Looking for a few good YA books to read this summer?
Here's my list (at the moment) of the top 2013 YA releases in no particular order:
The Lucy Variations by Sara Zarr
The pressure from her family (and from herself) grew to be too much. She hasn't touched a piano since, but her friendship with her brother's new piano teacher has her questioning her decision to quit and pushing her to figure out if there is a way to make music a part of her life again.
This book has a couple of strange plot strands--the relationship with the piano teacher is the big one, but all of the characters are so fully realized and the story itself pushes and spreads in a variety of directions that feels like life unfolding in the real world. What Zarr has to say about living a creative life--when you are amazingly good at what you do--is thought-provoking and inspirational.
17 & Gone by Nova Ren Suma
This is one of those novels that takes a big risk. The language is lyrical and metaphorical. The subject matter is potentially lurid (kidnapped teen girls). And the narrative is almost completely internal. Oh, there were so many ways that this book could go wrong!
My big pet peeve with literary novels is that those beautifully crafted metaphors draw attention to themselves and pull readers out of the story. (When I'm noticing what a lovely simile you just used, I forget what's going on in the narrative.) And very few writers are able to depict difficult subject matter without slipping over the line into soap-opera-y drama.
Add the whole internal stream-of-consciousness angle, and honestly, I didn't think Nova Ren Suma could pull this one off.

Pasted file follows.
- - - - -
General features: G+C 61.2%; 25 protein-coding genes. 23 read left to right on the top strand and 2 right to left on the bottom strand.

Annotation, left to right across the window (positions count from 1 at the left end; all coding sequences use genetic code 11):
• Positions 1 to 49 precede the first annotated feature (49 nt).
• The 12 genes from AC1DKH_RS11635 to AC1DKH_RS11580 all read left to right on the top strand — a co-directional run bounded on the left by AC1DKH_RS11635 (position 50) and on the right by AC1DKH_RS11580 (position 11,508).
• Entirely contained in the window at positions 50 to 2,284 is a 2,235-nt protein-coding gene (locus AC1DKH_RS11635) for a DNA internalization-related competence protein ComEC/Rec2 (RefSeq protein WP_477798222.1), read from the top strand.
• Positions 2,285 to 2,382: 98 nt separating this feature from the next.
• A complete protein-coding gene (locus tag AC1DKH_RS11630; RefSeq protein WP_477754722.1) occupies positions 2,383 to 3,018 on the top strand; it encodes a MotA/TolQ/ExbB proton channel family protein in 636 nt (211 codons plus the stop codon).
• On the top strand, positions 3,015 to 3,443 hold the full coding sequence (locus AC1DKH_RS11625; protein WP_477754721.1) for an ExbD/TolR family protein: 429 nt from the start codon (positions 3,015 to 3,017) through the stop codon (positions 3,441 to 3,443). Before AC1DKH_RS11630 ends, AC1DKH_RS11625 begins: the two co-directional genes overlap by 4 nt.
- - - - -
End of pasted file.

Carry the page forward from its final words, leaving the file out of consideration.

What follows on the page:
But, let me just say WOW. This book pulls you in from page one and keeps you turning pages with the mesmerizing hypnotic voice of girl who suddenly believes that she is seeing the ghosts of missing girls.
Look for 17 & Gone on the short list for the Printz Award this year...
Dear Bird's Advice for Sad Poets by Evan Roskos
The voice in Dr. Bird's belongs to an anxious, sensitive, battered soul of a boy named James Whitman. James carries Walt Whitman's poems around with him. He hugs trees and contemplates grass blades. He talks to a bird therapist in his head. He worries about his sister Jorie who has been kicked out of school and out of the house by their %&^*# parents. There's a mystery at the core of the book: WHY did Jorie get kicked out? But really this book is about James trying to cope with the crappy aspects of life.
Here's something that a lot of adults seem to forget about being a kid: it sucks. So much of your life is out of your control and you're seeing for the first time the unfairness, the flaws in the adults who rule the world (and you). There is no magic answer to how you figure things out--how you grow up--of course, but I get the feeling at the end of this book that James will be all right.
Eleanor and Park by Rainbow Rowell
The two don't have a love at first sight moment, instead, their relationship slowly, almost painfully, unfolds. They don't even hold hands until at least a third of the way through--but that moment is more charged than all of the ridiculously over the top teen Harlequins put together.
Oh, it's also set in the 80's, which will make teens today feel like they're reading historical fiction, I suppose. For adults of a certain age, uh, ahem, me, it will feel like time travel.
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